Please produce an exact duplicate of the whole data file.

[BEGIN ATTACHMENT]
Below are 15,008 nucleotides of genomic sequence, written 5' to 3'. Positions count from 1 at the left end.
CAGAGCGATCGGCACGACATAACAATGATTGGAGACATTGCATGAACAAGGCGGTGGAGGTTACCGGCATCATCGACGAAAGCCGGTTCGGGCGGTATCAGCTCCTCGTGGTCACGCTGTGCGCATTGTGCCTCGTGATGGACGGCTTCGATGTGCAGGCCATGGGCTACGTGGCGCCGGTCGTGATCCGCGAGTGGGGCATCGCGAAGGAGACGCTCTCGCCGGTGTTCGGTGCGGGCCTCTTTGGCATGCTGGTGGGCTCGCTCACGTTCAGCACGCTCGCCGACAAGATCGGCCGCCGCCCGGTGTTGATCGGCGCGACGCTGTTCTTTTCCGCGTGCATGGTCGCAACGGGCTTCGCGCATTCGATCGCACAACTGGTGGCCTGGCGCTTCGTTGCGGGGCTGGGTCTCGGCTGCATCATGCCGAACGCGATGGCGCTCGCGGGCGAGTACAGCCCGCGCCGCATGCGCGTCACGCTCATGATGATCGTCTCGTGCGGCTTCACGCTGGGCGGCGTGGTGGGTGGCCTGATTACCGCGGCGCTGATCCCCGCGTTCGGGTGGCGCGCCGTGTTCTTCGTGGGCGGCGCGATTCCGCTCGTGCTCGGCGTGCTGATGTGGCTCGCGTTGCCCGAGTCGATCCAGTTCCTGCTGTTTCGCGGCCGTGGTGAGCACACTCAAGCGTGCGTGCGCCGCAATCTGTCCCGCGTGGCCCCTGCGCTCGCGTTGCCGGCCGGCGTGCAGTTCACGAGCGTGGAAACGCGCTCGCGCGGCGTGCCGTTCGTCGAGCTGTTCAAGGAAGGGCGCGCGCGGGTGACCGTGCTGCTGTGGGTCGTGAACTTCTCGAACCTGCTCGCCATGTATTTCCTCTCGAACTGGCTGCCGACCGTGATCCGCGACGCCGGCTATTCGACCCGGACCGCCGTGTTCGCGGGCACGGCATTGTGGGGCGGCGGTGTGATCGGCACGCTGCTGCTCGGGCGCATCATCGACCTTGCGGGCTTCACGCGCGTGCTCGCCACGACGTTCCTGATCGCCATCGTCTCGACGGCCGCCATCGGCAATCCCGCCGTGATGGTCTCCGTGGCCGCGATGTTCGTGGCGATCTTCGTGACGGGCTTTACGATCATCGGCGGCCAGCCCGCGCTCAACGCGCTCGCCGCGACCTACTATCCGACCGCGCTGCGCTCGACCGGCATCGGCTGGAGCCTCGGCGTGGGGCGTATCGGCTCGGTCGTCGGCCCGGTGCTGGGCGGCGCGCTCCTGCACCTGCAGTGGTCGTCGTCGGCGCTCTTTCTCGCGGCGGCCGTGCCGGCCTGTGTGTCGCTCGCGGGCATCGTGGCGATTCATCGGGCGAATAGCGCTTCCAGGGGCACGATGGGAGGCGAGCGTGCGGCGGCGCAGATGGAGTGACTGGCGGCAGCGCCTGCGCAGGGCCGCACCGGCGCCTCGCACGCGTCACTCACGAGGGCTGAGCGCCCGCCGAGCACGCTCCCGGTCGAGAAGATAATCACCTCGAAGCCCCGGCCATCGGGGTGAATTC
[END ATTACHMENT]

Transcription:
Below are 15,008 nucleotides of genomic sequence, written 5' to 3'. Positions count from 1 at the left end.
CAGAGCGATCGGCACGACATAACAATGATTGGAGACATTGCATGAACAAGGCGGTGGAGGTTACCGGCATCATCGACGAAAGCCGGTTCGGGCGGTATCAGCTCCTCGTGGTCACGCTGTGCGCATTGTGCCTCGTGATGGACGGCTTCGATGTGCAGGCCATGGGCTACGTGGCGCCGGTCGTGATCCGCGAGTGGGGCATCGCGAAGGAGACGCTCTCGCCGGTGTTCGGTGCGGGCCTCTTTGGCATGCTGGTGGGCTCGCTCACGTTCAGCACGCTCGCCGACAAGATCGGCCGCCGCCCGGTGTTGATCGGCGCGACGCTGTTCTTTTCCGCGTGCATGGTCGCAACGGGCTTCGCGCATTCGATCGCACAACTGGTGGCCTGGCGCTTCGTTGCGGGGCTGGGTCTCGGCTGCATCATGCCGAACGCGATGGCGCTCGCGGGCGAGTACAGCCCGCGCCGCATGCGCGTCACGCTCATGATGATCGTCTCGTGCGGCTTCACGCTGGGCGGCGTGGTGGGTGGCCTGATTACCGCGGCGCTGATCCCCGCGTTCGGGTGGCGCGCCGTGTTCTTCGTGGGCGGCGCGATTCCGCTCGTGCTCGGCGTGCTGATGTGGCTCGCGTTGCCCGAGTCGATCCAGTTCCTGCTGTTTCGCGGCCGTGGTGAGCACACTCAAGCGTGCGTGCGCCGCAATCTGTCCCGCGTGGCCCCTGCGCTCGCGTTGCCGGCCGGCGTGCAGTTCACGAGCGTGGAAACGCGCTCGCGCGGCGTGCCGTTCGTCGAGCTGTTCAAGGAAGGGCGCGCGCGGGTGACCGTGCTGCTGTGGGTCGTGAACTTCTCGAACCTGCTCGCCATGTATTTCCTCTCGAACTGGCTGCCGACCGTGATCCGCGACGCCGGCTATTCGACCCGGACCGCCGTGTTCGCGGGCACGGCATTGTGGGGCGGCGGTGTGATCGGCACGCTGCTGCTCGGGCGCATCATCGACCTTGCGGGCTTCACGCGCGTGCTCGCCACGACGTTCCTGATCGCCATCGTCTCGACGGCCGCCATCGGCAATCCCGCCGTGATGGTCTCCGTGGCCGCGATGTTCGTGGCGATCTTCGTGACGGGCTTTACGATCATCGGCGGCCAGCCCGCGCTCAACGCGCTCGCCGCGACCTACTATCCGACCGCGCTGCGCTCGACCGGCATCGGCTGGAGCCTCGGCGTGGGGCGTATCGGCTCGGTCGTCGGCCCGGTGCTGGGCGGCGCGCTCCTGCACCTGCAGTGGTCGTCGTCGGCGCTCTTTCTCGCGGCGGCCGTGCCGGCCTGTGTGTCGCTCGCGGGCATCGTGGCGATTCATCGGGCGAATAGCGCTTCCAGGGGCACGATGGGAGGCGAGCGTGCGGCGGCGCAGATGGAGTGACTGGCGGCAGCGCCTGCGCAGGGCCGCACCGGCGCCTCGCACGCGTCACTCACGAGGGCTGAGCGCCCGCCGAGCACGCTCCCGGTCGAGAAGATAATCACCTCGAAGCCCCGGCCATCGGGGTGAATTC